Beth Orton first emerged with Trailer Park in 1997, and quickly gained a loyal following for her dark songs and her haunting voice. On 1999's Central Reservation and 2002's Daybreaker, Orton continued to develop and improve not just as a singer, but as an artist and as a songwriter. Those two albums rank among my favorite recordings of the past decade. With the release of her new album Comfort of Strangers, Orton finds her career at something of a crossroads. Her singing voice, once almost magical in its ability to convey raw emotion, now shows some clear signs of wear. Fortunately, Orton's artistic instincts remain very much intact, enabling Comfort of Strangers to hold its own with her previous efforts.
Orton continues to write lyrics about love and loss. Her sense of melody has gotten better with age, and her observations of the workings of the human heart remain as keen as ever. The instrumentation for Comfort of Strangers is considerably more scaled back than on Orton's previous efforts, though, with three people doing almost all of the work. Beth sings and plays acoustic guitar, but also makes her first recorded appearances on piano, electric guitar, and harmonica. Producer Jim O'Rourke plays bass, piano, and some guitar, and does a fine job of filling the musical spaces when needed but also leaving some of the spaces empty. The real star performer on the album is Tim Barnes, whose subtle drumming and percussion really shine throughout the disc. The sparseness marks a departure from Orton's usual style, but Comfort of Strangers generally works best the more that it deviates from the previous albums, particularly with uptempo songs like "Shadow of a Doubt" and "Shopping Trolley." Sadly, the more emotional material feels like it's missing something. Even the experience of listening to as a beautiful a song as "Safe In Your Arms" is tempered by the knowledge that Orton's voice could have made that song a classic a few years ago.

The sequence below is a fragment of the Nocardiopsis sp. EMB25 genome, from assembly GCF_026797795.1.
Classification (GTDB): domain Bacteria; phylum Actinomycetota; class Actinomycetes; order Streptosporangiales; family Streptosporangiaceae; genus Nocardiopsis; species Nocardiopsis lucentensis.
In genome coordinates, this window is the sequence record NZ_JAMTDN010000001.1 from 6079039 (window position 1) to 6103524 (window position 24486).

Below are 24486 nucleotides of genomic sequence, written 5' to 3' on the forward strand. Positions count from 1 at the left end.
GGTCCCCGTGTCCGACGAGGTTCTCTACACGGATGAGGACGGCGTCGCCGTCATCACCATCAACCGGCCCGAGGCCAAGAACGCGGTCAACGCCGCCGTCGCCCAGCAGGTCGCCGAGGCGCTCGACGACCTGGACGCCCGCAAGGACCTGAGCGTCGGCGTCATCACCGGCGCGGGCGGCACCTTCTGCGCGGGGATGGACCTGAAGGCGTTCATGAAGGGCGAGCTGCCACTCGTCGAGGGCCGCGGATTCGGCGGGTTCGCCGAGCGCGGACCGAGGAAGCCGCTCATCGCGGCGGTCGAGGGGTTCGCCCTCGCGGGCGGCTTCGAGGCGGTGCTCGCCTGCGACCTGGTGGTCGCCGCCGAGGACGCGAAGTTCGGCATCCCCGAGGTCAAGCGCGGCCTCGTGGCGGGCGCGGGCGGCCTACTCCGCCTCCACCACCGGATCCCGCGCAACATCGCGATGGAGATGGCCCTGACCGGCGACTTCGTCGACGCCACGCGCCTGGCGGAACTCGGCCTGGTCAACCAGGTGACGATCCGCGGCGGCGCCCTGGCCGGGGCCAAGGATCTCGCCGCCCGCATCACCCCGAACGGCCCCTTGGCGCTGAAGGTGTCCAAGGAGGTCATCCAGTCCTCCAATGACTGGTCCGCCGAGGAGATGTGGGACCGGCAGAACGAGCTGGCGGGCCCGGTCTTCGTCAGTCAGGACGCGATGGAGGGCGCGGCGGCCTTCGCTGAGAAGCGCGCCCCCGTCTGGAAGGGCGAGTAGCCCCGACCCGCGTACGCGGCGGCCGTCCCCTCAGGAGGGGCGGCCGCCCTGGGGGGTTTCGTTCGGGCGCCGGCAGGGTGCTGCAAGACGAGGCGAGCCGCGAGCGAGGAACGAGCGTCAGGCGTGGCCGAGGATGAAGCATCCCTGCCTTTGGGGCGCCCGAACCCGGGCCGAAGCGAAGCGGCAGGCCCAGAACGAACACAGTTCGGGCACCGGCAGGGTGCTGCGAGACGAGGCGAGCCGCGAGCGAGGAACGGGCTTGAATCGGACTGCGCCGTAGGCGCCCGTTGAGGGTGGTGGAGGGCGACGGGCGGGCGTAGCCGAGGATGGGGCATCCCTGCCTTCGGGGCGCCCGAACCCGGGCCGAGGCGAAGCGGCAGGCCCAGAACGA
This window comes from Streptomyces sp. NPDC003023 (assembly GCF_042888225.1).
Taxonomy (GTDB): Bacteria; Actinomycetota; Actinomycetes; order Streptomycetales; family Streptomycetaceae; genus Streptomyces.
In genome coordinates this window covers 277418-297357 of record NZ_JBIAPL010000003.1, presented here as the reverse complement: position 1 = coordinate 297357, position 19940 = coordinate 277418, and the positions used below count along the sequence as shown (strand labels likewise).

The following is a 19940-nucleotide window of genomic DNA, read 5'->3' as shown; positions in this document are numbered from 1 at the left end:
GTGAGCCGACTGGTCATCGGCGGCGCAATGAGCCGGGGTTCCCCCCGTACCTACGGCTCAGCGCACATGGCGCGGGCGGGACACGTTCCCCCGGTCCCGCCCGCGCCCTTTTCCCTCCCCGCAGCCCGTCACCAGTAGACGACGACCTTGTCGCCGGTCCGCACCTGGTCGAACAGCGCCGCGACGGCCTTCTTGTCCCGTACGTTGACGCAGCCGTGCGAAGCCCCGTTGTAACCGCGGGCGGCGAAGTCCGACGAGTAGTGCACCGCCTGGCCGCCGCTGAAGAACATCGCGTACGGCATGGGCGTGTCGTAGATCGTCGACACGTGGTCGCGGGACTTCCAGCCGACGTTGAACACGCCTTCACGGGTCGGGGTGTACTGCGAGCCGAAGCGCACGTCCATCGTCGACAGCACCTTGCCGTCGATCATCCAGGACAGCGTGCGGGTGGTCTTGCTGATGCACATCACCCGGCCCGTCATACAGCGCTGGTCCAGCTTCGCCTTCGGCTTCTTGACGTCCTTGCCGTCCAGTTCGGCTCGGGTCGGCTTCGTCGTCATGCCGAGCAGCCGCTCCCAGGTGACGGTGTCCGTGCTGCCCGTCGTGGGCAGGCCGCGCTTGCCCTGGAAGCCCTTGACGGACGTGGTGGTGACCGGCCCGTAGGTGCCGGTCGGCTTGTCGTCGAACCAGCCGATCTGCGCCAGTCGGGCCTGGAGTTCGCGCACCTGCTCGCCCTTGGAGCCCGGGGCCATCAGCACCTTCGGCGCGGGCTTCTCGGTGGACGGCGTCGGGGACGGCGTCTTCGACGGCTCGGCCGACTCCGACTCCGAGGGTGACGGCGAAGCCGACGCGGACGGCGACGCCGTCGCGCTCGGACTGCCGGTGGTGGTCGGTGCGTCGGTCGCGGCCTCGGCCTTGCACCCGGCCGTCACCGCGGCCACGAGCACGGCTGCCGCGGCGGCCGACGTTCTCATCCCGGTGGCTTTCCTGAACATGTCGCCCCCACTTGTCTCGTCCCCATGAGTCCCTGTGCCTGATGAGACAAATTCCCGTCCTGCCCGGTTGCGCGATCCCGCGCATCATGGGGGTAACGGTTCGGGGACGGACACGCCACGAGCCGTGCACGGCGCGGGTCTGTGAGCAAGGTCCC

Long-time Beth Orton fans will probably have to listen to the album a few times to let it grow on them. I personally had a hard time getting past the difference in her voice, because I always saw that as Orton's greatest selling point, but admittedly that is not entirely fair to her as an artist. Comfort of Strangers does have its strengths, though, and shows Beth Orton to be maturing performer who still has quite a bit to offer musically.
Overall grade: B+